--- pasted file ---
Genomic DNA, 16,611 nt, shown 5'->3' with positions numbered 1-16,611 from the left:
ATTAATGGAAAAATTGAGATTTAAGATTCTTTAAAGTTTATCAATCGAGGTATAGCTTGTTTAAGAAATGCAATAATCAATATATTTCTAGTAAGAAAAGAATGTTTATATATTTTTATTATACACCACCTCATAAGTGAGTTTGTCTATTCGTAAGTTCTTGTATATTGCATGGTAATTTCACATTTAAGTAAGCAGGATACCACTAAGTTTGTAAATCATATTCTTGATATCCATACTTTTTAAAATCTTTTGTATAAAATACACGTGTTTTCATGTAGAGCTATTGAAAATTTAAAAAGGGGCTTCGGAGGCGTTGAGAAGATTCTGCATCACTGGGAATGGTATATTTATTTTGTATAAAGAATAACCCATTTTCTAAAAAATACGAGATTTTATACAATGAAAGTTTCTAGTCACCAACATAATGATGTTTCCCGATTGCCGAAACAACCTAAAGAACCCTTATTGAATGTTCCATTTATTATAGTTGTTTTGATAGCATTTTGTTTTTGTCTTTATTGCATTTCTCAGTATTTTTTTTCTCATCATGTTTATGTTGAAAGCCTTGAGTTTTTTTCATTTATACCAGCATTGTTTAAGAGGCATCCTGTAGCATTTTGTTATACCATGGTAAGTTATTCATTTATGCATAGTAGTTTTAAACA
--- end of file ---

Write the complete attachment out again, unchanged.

Genomic DNA, 16,611 nt, shown 5'->3' with positions numbered 1-16,611 from the left:
ATTAATGGAAAAATTGAGATTTAAGATTCTTTAAAGTTTATCAATCGAGGTATAGCTTGTTTAAGAAATGCAATAATCAATATATTTCTAGTAAGAAAAGAATGTTTATATATTTTTATTATACACCACCTCATAAGTGAGTTTGTCTATTCGTAAGTTCTTGTATATTGCATGGTAATTTCACATTTAAGTAAGCAGGATACCACTAAGTTTGTAAATCATATTCTTGATATCCATACTTTTTAAAATCTTTTGTATAAAATACACGTGTTTTCATGTAGAGCTATTGAAAATTTAAAAAGGGGCTTCGGAGGCGTTGAGAAGATTCTGCATCACTGGGAATGGTATATTTATTTTGTATAAAGAATAACCCATTTTCTAAAAAATACGAGATTTTATACAATGAAAGTTTCTAGTCACCAACATAATGATGTTTCCCGATTGCCGAAACAACCTAAAGAACCCTTATTGAATGTTCCATTTATTATAGTTGTTTTGATAGCATTTTGTTTTTGTCTTTATTGCATTTCTCAGTATTTTTTTTCTCATCATGTTTATGTTGAAAGCCTTGAGTTTTTTTCATTTATACCAGCATTGTTTAAGAGGCATCCTGTAGCATTTTGTTATACCATGGTAAGTTATTCATTTATGCATAGTAGTTTTAAACA